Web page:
Province asks closed Manitoba daycares to reopen for children of health-care workers

The province is asking daycares currently closed to reopen to provide care for the children of front-line health-care workers who are fighting COVID-19,  Manitoba Families Minister Heather Stefanson announced Tuesday.

Child care to be expanded on April 14 for parents in other critical services, including grocery stores

Manitoba Families Minister Heather Stefanson asks daycares to reopen for front-line health-care workers. (Trevor Brine/CBC)

The province is asking daycares currently closed to reopen and provide care for the children of health-care workers who are fighting COVID-19, Manitoba Families Minister Heather Stefanson announced Thursday.

All parents who work in critical services — as defined by the province's chief public health officer — will also be able to access child-care services in licensed facilities as of April 14. That includes not just health-care workers, but also grocery store staff, farm workers, construction workers, and bank or credit union employees, the province says.

"Manitobans support other Manitobans in times of need. It's just what we do," said Stefanson at a news conference Thursday.

"Now is not the time for exceptions."

The Manitoba government closed most licensed daycares on March 20 in an effort to stop the spread of the novel coronavirus that causes COVID-19 — but told many of those centres to be ready to reopen for the children of essential health-care employees.

Last week, some Manitoba health-care workers told CBC News they wanted to work but were waiting for child care. Several daycare operators also said they were frustrated by a lack of communication coming from the province about receiving children.

On Wednesday, nearly $30 million of provincial funding — the first quarter of the provincial operating grant for daycares — began flowing to licensed child-care facilities to help more of the closed centres reopen, according to the province.

Licensed centres that decide to remain closed will still receive their funding for the next three months, Stefanson said Thursday. But she doesn't expect that to be a problem.

"Manitobans need that help right now, and I know that those facilities will see that there is that need and do the right thing," she said.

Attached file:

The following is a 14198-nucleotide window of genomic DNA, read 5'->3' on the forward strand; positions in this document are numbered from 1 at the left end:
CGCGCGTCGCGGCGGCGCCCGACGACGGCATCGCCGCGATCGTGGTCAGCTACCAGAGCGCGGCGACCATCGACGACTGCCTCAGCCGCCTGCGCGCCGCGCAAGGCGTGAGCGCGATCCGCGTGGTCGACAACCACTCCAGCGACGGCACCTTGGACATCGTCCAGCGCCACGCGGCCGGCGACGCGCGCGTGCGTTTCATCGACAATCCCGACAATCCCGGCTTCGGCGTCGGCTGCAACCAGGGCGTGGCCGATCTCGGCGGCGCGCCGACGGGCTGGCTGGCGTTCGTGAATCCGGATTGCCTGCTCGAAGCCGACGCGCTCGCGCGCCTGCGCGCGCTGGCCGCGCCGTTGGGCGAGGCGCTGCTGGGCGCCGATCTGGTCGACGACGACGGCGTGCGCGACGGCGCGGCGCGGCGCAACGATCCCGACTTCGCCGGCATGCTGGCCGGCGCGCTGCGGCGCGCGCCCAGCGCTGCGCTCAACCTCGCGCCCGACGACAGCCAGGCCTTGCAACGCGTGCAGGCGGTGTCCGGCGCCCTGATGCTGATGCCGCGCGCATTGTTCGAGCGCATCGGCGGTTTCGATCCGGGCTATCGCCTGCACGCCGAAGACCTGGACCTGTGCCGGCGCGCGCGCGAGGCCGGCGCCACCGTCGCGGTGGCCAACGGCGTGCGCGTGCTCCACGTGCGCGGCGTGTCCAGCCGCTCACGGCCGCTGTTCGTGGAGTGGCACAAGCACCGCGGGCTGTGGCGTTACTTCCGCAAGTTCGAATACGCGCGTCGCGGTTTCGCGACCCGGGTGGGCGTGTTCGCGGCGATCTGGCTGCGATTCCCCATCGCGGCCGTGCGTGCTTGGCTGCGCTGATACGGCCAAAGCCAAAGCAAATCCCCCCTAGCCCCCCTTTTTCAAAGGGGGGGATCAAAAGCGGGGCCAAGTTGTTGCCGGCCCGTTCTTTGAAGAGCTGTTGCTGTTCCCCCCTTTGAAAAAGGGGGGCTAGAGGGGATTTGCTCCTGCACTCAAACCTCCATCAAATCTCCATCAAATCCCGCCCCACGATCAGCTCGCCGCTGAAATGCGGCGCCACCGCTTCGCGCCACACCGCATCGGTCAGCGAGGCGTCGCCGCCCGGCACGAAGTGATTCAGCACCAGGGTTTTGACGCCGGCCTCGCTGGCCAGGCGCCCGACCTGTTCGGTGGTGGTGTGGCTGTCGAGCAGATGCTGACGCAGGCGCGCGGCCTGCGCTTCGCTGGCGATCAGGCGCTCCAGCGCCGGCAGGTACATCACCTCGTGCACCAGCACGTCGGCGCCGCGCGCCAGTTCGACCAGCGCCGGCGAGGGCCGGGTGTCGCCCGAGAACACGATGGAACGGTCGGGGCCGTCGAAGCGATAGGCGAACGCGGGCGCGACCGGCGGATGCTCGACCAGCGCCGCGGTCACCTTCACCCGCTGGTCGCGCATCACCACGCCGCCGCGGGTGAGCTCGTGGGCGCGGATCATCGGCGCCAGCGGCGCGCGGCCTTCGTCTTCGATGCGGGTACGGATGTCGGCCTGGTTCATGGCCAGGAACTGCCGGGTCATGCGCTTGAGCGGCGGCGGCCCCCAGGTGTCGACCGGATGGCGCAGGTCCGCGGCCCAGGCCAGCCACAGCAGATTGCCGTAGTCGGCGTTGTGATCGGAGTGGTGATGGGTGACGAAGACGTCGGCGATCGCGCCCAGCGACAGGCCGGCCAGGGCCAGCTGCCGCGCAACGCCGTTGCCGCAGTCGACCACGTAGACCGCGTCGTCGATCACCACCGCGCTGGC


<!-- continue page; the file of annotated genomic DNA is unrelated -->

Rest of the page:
Licensed child-care centres will continue to limit their spaces to 16 children, while home daycares will have a maximum of eight children.

Some larger centres with separated rooms and external entrances are allowed 16 children per room.

All child-care centres have also been asked by the province to reimburse parent fees if care has not been provided, and to not charge parents to hold spots if they are not being used.

The Opposition NDP argues, though, that Thursday's announcement puts parents and child-care centres "in an impossible situation."

"There is a simple solution: cover the cost of parent fees — this will help struggling parents, including essential workers, and will help centres keep their doors open and pay their [early childhood educators]," Thompson MLA Danielle Adams, the NDP's child-care critic, said in a statement.

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As of Tuesday, more than 1,200 children of health-care and other emergency services workers, such as police officers and paramedics, had been matched with an available child-care space, the province said.

There is currently no backlog in the number of health-care workers seeking childcare services, Stefanson said, but the province expects a spike in demand stemming from the number of critical services workers who need care.

The province hopes critical services workers who need child care will step forward by Wednesday so it has a sense of the demand, Stefanson added.

"There is a demand and a need for child care out there, so we will continue to call on those other facilities that are closed right now to say, 'Please can you open up and be part of the solution here,' and we hope they will," she said.

Stefanson assured that parents who already have children in care will not have their kids bumped. But people who work in health care and emergency services will get priority.

Licensed child-care facilities that want to help by reopening or continuing to offer spaces can notify the province by emailing, the release said.

Parents working in other critical services, who have been unable to make other child-care arrangements, can check available spaces at

The total of probable and confirmed COVID-19 cases in Manitoba is now 167, after public health officials identified 40 new cases as of 9:30 a.m. Thursday.

The death toll remains at one, but five people are now in hospital, including four in the ICU.

Eleven people in the province have now recovered from the illness.

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Nicholas Frew is an online reporter with CBC Edmonton who focuses mainly on data-driven stories. Hailing from Newfoundland and Labrador, Frew moved to Halifax to attend journalism school. He has previously worked for CBC newsrooms in Manitoba and Saskatchewan. Before joining CBC, he interned at the Winnipeg Free Press. You can reach him at

With files from Marina von Stackelberg and Emily Brass